Owner Hisato Nakahigashi combs the forests surrounding his ryokan each morning for the fresh herbs found in his tsumigusa (foraged) cuisine. Watch him prepare carp sashimi and salt-baked bamboo on a rectangular chestnut counter that surrounds a hearth. Then, wind down in one of four humble guest rooms, in which latticed sliding windows and wood-panel ceilings evoke the adjacent Buddhist temple.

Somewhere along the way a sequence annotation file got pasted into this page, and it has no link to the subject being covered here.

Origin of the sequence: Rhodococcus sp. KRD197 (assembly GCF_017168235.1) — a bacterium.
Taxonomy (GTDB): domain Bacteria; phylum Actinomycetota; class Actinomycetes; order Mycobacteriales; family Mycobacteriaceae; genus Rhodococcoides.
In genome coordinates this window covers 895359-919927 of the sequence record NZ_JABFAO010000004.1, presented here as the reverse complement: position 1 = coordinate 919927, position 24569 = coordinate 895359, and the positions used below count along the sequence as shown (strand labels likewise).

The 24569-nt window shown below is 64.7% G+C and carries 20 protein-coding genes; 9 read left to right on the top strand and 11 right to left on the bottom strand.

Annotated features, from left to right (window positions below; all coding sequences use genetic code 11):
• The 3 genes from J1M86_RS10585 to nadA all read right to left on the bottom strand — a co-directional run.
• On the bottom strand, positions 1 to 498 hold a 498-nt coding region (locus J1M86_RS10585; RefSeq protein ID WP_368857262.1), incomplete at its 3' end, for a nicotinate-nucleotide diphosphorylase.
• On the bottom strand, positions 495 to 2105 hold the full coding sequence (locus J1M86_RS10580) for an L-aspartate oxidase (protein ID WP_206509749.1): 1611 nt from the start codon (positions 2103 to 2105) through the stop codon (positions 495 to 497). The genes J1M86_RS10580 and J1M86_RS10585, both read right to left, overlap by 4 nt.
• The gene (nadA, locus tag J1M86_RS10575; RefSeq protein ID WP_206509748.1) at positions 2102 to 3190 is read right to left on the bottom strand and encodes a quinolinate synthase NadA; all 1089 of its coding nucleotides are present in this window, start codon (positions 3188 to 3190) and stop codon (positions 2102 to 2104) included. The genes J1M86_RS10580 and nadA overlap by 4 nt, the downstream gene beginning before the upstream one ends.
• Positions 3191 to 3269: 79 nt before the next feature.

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Zen from the moment you drive in from nearby Kyoto, along a narrow road through Japanese cedars and past temples and shrines, to the moment you sink into a hot bath at the intimate ryokan. Refreshed and relaxed, you’ll sit down to an exquisite kaiseki meal of freshly foraged food prepared by a Michelin-starred chef. Oversized windows bring the outdoors in to the immaculate and simple tatami rooms. A meal is 15,000 yen (about $133), overnight 45,000 yen (about $400) including lunch and dinner. Book well in advance, given the inn’s small size and low-tech reservation system.